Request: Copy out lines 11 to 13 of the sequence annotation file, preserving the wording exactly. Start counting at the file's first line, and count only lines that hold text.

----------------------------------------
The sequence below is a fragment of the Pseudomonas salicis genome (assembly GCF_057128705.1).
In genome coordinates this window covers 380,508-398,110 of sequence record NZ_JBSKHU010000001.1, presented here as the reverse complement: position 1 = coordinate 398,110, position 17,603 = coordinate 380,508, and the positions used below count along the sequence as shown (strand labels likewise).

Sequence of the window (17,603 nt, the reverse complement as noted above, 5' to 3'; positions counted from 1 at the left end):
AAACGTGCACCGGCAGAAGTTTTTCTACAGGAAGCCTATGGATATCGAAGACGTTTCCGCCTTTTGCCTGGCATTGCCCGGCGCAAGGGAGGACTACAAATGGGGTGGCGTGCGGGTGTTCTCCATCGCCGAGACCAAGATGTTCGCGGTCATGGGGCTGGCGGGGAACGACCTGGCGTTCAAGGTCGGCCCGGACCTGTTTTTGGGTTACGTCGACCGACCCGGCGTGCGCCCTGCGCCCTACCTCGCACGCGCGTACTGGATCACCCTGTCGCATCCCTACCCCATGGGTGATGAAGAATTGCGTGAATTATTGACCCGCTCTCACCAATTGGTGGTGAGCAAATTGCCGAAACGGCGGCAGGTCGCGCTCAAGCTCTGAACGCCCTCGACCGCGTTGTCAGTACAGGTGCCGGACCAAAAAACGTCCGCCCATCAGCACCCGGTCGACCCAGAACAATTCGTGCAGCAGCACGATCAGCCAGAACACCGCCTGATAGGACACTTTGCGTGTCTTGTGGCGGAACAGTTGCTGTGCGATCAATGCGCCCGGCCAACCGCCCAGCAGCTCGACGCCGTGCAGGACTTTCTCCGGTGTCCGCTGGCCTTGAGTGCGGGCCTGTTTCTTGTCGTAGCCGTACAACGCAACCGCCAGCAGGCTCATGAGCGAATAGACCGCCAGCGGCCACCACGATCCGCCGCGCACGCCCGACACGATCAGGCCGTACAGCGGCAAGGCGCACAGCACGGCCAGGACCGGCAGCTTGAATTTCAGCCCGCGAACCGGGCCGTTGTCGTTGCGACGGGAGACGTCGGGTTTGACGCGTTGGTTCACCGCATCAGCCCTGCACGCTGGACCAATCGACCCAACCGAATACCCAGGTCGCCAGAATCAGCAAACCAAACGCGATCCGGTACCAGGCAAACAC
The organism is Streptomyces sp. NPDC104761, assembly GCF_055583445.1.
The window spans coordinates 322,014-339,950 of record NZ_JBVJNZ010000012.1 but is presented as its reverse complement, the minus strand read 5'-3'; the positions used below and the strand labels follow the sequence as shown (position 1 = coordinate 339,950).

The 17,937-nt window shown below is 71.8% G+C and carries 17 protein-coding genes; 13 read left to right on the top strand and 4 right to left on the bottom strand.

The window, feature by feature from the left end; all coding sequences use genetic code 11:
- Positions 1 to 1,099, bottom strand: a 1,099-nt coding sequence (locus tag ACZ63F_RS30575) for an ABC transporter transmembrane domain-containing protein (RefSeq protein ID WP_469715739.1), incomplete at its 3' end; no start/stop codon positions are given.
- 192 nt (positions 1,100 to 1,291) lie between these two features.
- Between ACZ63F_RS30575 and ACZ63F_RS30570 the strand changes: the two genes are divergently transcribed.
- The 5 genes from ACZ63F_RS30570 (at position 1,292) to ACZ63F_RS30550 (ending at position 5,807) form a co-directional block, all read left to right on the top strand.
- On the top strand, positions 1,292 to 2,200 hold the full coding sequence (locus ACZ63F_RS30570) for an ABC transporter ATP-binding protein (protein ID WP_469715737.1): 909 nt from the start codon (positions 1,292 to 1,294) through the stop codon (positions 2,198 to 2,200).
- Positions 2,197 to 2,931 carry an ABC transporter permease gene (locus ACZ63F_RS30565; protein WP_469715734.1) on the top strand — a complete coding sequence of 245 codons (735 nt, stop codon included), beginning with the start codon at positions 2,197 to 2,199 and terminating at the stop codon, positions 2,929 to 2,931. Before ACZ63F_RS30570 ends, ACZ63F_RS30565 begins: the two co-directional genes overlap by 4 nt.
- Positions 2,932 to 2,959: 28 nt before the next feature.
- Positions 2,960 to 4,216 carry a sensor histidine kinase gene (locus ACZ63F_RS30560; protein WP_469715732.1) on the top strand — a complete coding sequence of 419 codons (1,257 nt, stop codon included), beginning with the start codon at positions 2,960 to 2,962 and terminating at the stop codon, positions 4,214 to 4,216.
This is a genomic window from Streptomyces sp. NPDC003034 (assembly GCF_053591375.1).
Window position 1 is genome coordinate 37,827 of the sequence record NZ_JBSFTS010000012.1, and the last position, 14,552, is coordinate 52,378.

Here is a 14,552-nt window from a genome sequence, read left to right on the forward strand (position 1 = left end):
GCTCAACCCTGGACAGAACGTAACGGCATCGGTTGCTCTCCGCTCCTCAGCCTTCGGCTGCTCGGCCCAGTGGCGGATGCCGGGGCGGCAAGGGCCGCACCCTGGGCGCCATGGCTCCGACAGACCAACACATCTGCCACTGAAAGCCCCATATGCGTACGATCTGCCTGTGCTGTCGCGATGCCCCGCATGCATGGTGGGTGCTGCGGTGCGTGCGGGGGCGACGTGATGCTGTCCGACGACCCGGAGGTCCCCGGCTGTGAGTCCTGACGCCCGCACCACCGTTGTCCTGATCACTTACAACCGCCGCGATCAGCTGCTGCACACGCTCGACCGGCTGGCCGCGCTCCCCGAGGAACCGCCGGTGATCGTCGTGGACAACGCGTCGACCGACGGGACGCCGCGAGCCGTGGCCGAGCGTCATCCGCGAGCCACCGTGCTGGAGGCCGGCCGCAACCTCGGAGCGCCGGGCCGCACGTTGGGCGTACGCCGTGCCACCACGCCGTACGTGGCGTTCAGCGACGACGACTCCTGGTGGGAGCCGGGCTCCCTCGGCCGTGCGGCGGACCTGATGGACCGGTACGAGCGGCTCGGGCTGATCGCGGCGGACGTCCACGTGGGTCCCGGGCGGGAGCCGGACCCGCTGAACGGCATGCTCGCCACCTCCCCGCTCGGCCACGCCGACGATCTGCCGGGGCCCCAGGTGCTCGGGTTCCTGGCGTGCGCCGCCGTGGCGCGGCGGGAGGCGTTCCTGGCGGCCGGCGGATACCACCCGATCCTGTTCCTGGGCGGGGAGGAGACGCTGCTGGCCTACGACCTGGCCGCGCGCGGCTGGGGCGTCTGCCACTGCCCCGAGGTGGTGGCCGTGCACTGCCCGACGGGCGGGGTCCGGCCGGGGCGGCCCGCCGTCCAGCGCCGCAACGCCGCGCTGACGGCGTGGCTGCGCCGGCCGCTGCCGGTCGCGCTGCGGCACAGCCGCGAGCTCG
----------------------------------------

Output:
- Between ACZ63F_RS30575 and ACZ63F_RS30570 the strand changes: the two genes are divergently transcribed.
- The 5 genes from ACZ63F_RS30570 (at position 1,292) to ACZ63F_RS30550 (ending at position 5,807) form a co-directional block, all read left to right on the top strand.
- On the top strand, positions 1,292 to 2,200 hold the full coding sequence (locus ACZ63F_RS30570) for an ABC transporter ATP-binding protein (protein ID WP_469715737.1): 909 nt from the start codon (positions 1,292 to 1,294) through the stop codon (positions 2,198 to 2,200).